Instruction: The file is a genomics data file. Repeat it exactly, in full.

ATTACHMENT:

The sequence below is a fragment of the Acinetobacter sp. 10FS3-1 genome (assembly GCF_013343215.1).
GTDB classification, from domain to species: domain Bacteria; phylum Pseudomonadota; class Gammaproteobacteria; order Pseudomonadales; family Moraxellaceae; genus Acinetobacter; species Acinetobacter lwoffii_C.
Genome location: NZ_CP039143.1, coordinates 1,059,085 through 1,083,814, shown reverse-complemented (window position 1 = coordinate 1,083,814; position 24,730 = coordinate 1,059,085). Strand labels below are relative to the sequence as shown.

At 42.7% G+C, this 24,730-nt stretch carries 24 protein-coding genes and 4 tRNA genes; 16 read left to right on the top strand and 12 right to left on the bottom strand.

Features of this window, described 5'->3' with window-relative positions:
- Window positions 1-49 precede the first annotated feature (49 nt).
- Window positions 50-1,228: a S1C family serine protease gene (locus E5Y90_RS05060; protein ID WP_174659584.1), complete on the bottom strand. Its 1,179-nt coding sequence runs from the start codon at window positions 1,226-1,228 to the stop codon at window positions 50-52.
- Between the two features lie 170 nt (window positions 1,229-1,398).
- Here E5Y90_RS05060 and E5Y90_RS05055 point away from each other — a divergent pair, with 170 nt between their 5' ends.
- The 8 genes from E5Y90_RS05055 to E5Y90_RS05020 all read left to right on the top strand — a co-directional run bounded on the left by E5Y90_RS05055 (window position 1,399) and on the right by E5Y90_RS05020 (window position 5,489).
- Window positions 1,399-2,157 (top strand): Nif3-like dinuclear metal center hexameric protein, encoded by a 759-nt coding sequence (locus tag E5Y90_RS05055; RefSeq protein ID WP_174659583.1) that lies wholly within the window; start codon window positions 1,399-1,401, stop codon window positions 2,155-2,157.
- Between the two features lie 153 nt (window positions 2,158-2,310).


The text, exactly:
The sequence below is a fragment of the Acinetobacter sp. 10FS3-1 genome (assembly GCF_013343215.1).
GTDB classification, from domain to species: domain Bacteria; phylum Pseudomonadota; class Gammaproteobacteria; order Pseudomonadales; family Moraxellaceae; genus Acinetobacter; species Acinetobacter lwoffii_C.
Genome location: NZ_CP039143.1, coordinates 1,059,085 through 1,083,814, shown reverse-complemented (window position 1 = coordinate 1,083,814; position 24,730 = coordinate 1,059,085). Strand labels below are relative to the sequence as shown.

At 42.7% G+C, this 24,730-nt stretch carries 24 protein-coding genes and 4 tRNA genes; 16 read left to right on the top strand and 12 right to left on the bottom strand.

Features of this window, described 5'->3' with window-relative positions:
- Window positions 1-49 precede the first annotated feature (49 nt).
- Window positions 50-1,228: a S1C family serine protease gene (locus E5Y90_RS05060; protein ID WP_174659584.1), complete on the bottom strand. Its 1,179-nt coding sequence runs from the start codon at window positions 1,226-1,228 to the stop codon at window positions 50-52.
- Between the two features lie 170 nt (window positions 1,229-1,398).
- Here E5Y90_RS05060 and E5Y90_RS05055 point away from each other — a divergent pair, with 170 nt between their 5' ends.
- The 8 genes from E5Y90_RS05055 to E5Y90_RS05020 all read left to right on the top strand — a co-directional run bounded on the left by E5Y90_RS05055 (window position 1,399) and on the right by E5Y90_RS05020 (window position 5,489).
- Window positions 1,399-2,157 (top strand): Nif3-like dinuclear metal center hexameric protein, encoded by a 759-nt coding sequence (locus tag E5Y90_RS05055; RefSeq protein ID WP_174659583.1) that lies wholly within the window; start codon window positions 1,399-1,401, stop codon window positions 2,155-2,157.
- Between the two features lie 153 nt (window positions 2,158-2,310).